Becoming educated about vaginal health and contraceptive use

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Despite the continued insistence that we are becoming a more body positive, sexually progressive society, vaginal health is still a topic that is looked at as uncomfortable, embarrassing or even taboo, of all things, to talk about openly.

With puberty books that had basic diagrams of penises and vaginas and phrases like “what to do about the new hair down there” at my disposal — along with a shamelessly honest mother who wouldn’t shy away from my prying questions — I didn’t realize until I went to high school how fortunate I was to be taught what I considered to be basic but important knowledge. 

Sexual education is an exceptionally lacking tool that continues to be threatened (thanks Doug Ford) and it is imperative, more than ever, that people have an understanding of the functionality of their genitals and reproductive systems. Stacey Jacobs, the sexual health education manager at Sexual Health Options, Resources & Education (SHORE Centre) and an instructor at the University of Waterloo, believes that knowledge about vaginal health is vital for people to have. 

“I think that people forget that your sexual health is part of your overall health and well-being. Our bodies are completely connected; if you’re missing one piece, we’re not healthy, so we need to start looking at our bodies as a whole, first of all,” Jacobs said. 

“There’s lots of pieces — because we really don’t talk about vaginas and vulvas enough or menstruation — or any of the other things that go along; so UTIs, bladder infections, endometriosis, fibroids. People don’t really have a lot of answers or knowledge about those things.”

Your vagina can often be an indicator of other problems that may be going on inside your body and is a reflection of potential issues that may need to be addressed.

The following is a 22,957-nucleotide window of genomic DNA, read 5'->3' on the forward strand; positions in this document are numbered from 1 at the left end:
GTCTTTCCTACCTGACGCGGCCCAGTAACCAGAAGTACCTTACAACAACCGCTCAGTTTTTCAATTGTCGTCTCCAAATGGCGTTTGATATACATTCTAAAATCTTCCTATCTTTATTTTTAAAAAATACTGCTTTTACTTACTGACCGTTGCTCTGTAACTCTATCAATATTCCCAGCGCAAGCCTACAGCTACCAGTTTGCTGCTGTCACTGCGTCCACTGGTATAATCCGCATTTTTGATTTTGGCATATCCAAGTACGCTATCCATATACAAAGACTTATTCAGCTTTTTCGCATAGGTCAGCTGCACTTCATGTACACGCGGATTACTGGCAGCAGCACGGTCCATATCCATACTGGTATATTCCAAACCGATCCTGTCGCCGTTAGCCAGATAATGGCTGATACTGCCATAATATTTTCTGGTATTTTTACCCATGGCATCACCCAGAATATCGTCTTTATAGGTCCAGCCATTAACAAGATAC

That’s why it’s imperative for women to know their own bodies and be able to identify what is and isn’t normal for them.

“Then it becomes really scary and complicated, people think that they’re the only ones who this happens to — and once you start talking about those things, then you realize that other people have questions, other people have concerns, so it’s good if we can all talk about it openly. It’s really, I think, the first step,” Jacobs said. 

The stigmatization surrounding this open dialogue is often what prevents people from knowing how to properly care for their vaginas and the habits that are commonly portrayed to be the “norm,” are ones they shouldn’t be doing.

And although the vagina is strong and mighty, the vulva is sensitive and delicate — neither need much interference or help in terms of cleanliness.

As a regular contributor and columnist for The Community Edition, Jacobs also has an informative “Sexplanations” series of articles that explore various sexual topics that aren’t typically explored or discussed.

“The vagina is extra-sensitive — the skin is more sensitive. So just some really basic things, like not using dryer sheets on our underwear. Bubble bath is all chemicals. We don’t need to clean inside the vagina. Douche[ing] is not necessary,” Jacobs said.

Other misconceptions that accompany vaginal health tend to be about pap smears, the screening procedure that helps detect cervical cancer, and how necessary they really are to have done.